Retention ponds can reduce tyre particle pollution

retention pond

Retention ponds and wetlands constructed as part of major road schemes can reduce the quantities of tyre particles entering the aquatic environment by an average of 75%, new research appears to show.

The latest study, by Plymouth Marine Laboratory, analysed samples collected alongside some of the busiest routes in South West England and the Midlands, many used by more than 100,000 vehicles each day.

Tyre particles were discovered in each of the 70 samples taken, confirming the findings of previous research which has shown them to pose a considerable environmental threat.

However, the presence of wetlands and retention ponds led to an average reduction of almost 75% in the mass of tyre wear particles being discharged to aquatic waters, thus providing protection for rivers and the ocean beyond.

Easy come, easy go?
The study also found that tyre wear particles significantly outweighed other forms of microplastics, such as plastic fibres and fragments, in the samples collected but that they were also removed in far greater quantities.

The researchers say that while the number of retention ponds and wetlands is quite small, in terms of the UK’s entire road network, the study has international significance as to the most effective ways to mitigate against the potential impacts of tyre pollution on a global scale.

They have also recommended that the maintenance of retention ponds and wetlands should be considered a major priority so that their apparent benefits, when it comes to reducing the flow of tyre particles from roads to rivers, continue to be realised.

The research is published in the Environmental Science and Pollution Research journal, and was carried out by scientists from the University of Plymouth and Newcastle University. It was funded by UK National Highways.

Florence Parker-Jurd, Associate Research Fellow in the University of Plymouth’s International Marine Litter Research Unit, is the study’s lead author.

She said: “Retention ponds and wetlands are constructed as part of highways projects primarily to attenuate flow and prevent downstream flooding, but also to remove pollutants. This study set out to establish if these existing drainage measures in place along parts of the UK’s strategic road network have the potential to halt the spread of tyre pollution. Our results are positive in that regard, and provide a much improved understanding on the extent and nature of tyre pollution. Similar drainage assets are used on a global scale; hence these results are of broad relevance to the management of tyre wear particle pollution.”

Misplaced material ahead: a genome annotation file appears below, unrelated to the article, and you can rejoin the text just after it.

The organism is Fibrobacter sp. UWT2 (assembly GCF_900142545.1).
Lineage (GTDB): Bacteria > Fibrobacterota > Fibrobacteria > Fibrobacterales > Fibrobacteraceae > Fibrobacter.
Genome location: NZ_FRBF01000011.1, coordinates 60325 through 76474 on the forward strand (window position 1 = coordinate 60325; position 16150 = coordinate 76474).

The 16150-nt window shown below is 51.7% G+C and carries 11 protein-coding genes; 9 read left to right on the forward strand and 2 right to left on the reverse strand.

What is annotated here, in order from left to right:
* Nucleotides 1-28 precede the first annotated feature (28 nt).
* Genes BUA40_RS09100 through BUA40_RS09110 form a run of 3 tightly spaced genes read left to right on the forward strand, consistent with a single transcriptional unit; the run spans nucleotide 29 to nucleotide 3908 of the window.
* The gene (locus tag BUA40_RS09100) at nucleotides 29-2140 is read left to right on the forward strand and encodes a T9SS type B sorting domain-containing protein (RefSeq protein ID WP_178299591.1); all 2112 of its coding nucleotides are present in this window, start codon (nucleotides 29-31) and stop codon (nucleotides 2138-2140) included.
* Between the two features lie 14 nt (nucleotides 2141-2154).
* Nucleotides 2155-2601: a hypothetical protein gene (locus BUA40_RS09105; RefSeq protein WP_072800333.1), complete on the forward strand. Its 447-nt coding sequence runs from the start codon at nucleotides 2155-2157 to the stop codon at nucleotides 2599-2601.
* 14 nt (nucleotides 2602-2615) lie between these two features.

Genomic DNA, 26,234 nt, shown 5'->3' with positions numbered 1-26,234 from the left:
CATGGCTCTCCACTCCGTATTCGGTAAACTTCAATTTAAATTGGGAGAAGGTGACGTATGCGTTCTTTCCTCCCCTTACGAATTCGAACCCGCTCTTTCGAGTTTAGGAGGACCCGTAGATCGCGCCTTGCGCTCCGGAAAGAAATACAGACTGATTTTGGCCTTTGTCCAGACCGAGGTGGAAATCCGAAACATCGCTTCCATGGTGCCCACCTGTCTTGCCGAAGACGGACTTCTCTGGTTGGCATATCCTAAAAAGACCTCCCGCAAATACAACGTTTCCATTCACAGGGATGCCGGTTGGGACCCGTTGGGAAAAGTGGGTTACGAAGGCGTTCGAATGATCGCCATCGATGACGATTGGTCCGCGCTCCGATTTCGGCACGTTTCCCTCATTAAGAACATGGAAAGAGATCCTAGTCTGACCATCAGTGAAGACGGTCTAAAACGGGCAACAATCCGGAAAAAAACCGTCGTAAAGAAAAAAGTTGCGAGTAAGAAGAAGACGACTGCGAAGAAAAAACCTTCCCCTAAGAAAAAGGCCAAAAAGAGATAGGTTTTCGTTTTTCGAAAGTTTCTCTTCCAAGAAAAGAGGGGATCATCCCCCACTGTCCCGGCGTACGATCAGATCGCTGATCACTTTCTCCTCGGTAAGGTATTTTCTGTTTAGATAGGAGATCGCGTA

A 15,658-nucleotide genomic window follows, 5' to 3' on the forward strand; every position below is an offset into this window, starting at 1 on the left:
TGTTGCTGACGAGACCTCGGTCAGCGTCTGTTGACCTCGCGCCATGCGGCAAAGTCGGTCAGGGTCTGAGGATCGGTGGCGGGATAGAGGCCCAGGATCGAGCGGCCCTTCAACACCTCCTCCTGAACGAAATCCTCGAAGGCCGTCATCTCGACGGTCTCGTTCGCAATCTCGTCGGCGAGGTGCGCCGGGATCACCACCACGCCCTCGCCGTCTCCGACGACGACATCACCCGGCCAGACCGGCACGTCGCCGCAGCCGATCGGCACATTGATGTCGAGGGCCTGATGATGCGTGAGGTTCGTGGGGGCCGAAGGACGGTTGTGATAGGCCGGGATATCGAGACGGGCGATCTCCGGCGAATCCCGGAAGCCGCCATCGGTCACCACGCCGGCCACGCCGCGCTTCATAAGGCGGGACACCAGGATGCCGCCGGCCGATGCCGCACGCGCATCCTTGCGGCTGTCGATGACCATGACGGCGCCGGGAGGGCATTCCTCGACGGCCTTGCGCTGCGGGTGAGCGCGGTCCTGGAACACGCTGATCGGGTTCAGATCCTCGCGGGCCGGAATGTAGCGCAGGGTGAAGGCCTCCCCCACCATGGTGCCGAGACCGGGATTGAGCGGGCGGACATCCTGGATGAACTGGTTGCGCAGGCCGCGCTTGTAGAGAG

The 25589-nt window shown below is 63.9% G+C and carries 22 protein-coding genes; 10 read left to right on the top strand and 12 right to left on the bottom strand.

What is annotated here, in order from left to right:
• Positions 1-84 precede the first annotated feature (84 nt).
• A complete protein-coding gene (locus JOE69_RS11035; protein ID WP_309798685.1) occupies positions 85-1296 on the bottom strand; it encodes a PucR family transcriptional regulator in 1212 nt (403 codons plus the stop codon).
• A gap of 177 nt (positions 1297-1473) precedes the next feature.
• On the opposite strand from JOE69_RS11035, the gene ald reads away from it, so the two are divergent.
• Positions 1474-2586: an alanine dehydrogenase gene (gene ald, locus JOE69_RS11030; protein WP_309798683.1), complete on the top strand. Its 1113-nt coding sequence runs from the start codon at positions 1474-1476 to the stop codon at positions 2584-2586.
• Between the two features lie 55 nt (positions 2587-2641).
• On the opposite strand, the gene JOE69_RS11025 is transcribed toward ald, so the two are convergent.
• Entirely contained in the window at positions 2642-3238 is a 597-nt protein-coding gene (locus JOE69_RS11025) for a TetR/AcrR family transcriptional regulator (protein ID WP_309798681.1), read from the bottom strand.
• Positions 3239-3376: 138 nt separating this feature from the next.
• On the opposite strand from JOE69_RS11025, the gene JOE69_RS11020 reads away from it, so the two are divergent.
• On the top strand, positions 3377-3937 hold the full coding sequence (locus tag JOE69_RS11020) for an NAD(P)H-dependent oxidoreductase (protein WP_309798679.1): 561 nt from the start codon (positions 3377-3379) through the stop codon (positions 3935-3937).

Microplastics released into the environment by the wear on common road tyres should be treated as a “high concern” pollutant, concluded the TYRE-LOSS project, earlier this year.

Quantifying microplastics with chromatography
Dr Geoff Abbott, Reader in Organic Geochemistry in the School of Natural and Environmental Sciences (SNES) at Newcastle University, has previously developed a breakthrough method using pyrolysis-gas chromatography-mass spectrometry (Py-GC-MS) to detect tyre-derived particles in the environment.

He explained: “Py-GC-MS is a really productive approach that can unravel and quantify the monomeric components of microplastics in the environment. We used it to identify specific components of micro- and nanoplastics that can be unequivocally linked to vehicle tyre tread. That has enabled us to get hard numbers on the total amount of tyre wear particles that are collecting in the influent, effluent, and sediments of the retention ponds and wetlands in this study.”

The new research builds on previous studies involving researchers from Plymouth and Newcastle showing that tyre particles can be transported directly to the ocean through the atmosphere or carried by rainwater into rivers and sewers.

Professor Richard Thompson, Head of the International Marine Litter Research Unit, is senior author on the study. He added: “Tyre particles are thought to be among the greatest sources of microplastic pollution worldwide. This finding suggests that existing features of the road network can halt their flow into rivers and seas. But the number of these features is small compared to the total road network and our earlier work has shown substantial quantities of tyre wear particles are dispersed by wind rather then water. Ultimately, we need to seek more systemic solutions perhaps via improved vehicle tyre design.”

Professor Thompson is also currently leading the ongoing TYRE-LOSS project, which aims to highlight the effects of tyre pollution in the marine environment.